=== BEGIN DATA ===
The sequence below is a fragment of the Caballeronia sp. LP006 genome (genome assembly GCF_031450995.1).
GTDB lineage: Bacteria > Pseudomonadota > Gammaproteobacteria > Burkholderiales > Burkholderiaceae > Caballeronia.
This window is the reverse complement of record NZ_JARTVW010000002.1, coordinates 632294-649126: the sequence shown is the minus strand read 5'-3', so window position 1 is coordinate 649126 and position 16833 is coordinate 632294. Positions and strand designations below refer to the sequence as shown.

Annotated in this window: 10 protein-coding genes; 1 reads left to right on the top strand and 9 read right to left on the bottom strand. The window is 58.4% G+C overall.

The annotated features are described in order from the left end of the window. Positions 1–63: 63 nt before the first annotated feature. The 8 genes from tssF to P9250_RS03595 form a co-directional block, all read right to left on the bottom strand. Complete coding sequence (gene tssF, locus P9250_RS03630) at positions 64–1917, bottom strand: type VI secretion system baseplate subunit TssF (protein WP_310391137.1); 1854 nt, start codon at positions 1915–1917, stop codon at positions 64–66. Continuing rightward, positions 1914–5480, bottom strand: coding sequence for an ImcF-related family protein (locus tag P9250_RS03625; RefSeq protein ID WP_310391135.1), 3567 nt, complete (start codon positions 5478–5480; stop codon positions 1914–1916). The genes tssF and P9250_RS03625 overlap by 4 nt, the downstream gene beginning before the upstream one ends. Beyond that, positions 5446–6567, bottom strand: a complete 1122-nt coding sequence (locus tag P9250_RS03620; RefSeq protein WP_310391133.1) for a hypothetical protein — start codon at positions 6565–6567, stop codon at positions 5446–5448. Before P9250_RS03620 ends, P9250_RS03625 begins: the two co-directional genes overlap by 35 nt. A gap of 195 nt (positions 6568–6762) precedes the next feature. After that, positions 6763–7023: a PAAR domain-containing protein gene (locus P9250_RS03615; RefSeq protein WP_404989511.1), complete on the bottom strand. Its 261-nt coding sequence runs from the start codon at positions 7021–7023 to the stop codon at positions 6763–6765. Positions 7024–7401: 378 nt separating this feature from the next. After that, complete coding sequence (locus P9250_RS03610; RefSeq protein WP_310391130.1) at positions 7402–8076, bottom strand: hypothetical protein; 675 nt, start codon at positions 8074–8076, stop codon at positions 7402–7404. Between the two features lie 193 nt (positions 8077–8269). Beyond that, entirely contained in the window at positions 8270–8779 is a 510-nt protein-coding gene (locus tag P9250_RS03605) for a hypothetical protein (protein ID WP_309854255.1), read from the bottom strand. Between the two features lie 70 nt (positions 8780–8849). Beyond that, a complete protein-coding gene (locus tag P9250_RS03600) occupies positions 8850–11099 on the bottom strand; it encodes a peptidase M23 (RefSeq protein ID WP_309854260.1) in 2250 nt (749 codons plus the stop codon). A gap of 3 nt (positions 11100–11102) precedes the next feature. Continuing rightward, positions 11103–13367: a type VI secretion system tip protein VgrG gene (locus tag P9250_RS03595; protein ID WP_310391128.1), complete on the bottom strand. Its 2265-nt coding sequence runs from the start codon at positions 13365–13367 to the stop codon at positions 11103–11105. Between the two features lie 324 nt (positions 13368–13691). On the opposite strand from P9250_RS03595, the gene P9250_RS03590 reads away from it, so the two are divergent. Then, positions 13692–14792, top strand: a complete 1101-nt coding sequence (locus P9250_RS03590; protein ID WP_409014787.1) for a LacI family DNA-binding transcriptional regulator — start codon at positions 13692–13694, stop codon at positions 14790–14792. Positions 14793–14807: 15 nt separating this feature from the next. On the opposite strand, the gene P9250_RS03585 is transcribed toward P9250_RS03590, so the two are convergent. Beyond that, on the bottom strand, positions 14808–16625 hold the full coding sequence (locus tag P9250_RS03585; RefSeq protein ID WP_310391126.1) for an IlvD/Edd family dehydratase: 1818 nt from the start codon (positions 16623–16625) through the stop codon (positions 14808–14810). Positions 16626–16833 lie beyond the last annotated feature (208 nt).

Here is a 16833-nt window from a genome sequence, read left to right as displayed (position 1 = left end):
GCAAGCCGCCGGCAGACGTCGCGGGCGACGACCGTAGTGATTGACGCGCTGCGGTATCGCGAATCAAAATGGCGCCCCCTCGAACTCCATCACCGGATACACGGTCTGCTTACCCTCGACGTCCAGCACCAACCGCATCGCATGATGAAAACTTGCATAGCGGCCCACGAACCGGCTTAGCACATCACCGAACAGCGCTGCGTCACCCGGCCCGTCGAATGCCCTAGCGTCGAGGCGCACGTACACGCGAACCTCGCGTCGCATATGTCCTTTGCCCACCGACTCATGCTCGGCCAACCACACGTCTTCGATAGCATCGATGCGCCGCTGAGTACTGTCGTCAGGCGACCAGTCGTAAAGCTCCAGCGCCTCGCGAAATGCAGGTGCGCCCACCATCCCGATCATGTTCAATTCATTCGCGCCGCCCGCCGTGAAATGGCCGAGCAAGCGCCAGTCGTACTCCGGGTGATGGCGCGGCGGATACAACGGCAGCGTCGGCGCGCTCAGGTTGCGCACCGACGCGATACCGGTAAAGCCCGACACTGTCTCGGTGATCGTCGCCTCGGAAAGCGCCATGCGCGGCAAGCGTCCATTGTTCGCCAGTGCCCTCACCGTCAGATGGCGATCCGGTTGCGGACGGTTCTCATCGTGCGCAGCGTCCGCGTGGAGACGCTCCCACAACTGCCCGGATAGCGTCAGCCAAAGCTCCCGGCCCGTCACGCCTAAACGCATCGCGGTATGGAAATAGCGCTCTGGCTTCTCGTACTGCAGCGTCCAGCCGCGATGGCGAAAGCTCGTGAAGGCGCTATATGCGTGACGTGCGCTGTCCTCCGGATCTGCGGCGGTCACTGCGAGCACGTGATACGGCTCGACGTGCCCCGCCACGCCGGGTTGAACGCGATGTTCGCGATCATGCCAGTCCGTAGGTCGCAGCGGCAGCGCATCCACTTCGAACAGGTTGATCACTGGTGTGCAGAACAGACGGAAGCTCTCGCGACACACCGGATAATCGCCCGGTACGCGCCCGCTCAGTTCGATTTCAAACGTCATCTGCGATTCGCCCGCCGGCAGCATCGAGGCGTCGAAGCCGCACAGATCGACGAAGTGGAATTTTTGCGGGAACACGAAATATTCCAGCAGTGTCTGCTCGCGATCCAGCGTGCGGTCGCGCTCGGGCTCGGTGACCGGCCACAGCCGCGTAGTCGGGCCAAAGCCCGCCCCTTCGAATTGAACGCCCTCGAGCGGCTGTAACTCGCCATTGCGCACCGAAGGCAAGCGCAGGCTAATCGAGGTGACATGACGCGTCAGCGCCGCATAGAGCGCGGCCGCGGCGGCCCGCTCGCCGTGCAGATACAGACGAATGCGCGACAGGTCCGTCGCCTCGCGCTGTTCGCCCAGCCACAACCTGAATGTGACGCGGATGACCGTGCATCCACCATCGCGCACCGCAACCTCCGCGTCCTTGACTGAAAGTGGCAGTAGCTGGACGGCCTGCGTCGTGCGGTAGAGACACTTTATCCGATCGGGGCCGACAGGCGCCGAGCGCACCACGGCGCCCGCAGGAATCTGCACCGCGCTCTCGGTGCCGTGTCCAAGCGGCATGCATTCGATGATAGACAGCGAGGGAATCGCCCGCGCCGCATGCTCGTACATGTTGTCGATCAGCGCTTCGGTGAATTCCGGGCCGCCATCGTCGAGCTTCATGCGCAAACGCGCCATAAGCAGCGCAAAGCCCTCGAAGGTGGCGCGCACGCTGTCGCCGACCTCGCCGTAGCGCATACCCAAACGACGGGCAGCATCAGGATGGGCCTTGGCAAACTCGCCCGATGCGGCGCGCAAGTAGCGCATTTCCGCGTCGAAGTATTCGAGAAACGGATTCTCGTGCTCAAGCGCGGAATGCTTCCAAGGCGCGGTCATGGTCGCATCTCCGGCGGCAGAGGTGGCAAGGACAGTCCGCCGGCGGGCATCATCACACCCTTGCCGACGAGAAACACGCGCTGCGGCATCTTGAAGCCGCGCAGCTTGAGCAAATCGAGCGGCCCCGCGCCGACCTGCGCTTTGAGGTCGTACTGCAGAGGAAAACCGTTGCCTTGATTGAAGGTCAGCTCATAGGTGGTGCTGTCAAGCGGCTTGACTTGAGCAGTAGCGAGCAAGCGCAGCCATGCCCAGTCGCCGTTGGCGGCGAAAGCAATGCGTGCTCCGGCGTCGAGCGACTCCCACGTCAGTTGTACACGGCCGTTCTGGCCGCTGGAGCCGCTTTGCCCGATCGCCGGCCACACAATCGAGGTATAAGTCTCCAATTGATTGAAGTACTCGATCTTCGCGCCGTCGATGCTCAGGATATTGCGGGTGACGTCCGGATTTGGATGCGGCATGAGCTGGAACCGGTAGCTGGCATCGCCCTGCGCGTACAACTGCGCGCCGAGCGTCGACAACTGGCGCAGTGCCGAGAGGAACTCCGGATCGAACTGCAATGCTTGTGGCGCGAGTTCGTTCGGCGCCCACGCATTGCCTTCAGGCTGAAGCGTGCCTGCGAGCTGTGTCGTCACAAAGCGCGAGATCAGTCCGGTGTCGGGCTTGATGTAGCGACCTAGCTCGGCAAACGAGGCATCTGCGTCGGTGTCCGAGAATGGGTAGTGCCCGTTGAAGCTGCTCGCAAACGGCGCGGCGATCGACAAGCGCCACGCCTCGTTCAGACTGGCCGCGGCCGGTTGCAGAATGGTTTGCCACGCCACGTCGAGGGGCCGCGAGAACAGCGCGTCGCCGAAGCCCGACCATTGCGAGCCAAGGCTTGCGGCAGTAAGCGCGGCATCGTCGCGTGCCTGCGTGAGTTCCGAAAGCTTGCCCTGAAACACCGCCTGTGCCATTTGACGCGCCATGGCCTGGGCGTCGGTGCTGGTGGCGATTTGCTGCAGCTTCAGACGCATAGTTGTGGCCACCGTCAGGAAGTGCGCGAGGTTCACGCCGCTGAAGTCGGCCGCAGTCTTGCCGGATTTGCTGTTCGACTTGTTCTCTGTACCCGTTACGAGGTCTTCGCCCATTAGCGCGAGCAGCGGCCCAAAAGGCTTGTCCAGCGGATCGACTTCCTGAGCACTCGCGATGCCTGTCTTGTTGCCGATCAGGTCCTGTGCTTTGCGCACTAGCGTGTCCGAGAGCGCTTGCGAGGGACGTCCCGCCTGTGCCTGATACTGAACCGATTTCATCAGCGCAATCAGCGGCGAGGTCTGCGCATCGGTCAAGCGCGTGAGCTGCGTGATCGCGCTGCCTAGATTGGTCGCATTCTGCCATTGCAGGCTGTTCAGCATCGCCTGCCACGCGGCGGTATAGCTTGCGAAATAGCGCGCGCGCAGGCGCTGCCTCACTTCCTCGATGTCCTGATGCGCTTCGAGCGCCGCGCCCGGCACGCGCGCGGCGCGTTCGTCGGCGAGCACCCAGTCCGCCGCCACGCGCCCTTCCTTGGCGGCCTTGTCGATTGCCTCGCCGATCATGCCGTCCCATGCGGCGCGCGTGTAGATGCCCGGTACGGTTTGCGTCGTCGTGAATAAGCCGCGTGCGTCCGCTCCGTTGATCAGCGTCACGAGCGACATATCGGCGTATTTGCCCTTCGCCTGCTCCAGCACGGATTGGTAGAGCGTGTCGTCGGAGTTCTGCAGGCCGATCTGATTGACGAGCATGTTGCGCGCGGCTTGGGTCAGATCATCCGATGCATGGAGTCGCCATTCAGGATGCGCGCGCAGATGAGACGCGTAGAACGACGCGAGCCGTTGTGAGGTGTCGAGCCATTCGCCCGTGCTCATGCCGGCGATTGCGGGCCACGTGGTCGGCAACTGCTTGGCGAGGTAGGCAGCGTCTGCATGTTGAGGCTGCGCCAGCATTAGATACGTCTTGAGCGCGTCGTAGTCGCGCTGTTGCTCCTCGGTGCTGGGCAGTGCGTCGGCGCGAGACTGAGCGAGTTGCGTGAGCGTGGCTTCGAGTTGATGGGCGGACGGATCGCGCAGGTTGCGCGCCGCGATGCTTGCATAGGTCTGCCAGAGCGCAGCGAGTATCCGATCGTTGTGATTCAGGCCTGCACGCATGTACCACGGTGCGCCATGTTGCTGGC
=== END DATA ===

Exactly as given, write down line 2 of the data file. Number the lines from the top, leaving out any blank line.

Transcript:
GTDB lineage: Bacteria > Pseudomonadota > Gammaproteobacteria > Burkholderiales > Burkholderiaceae > Caballeronia.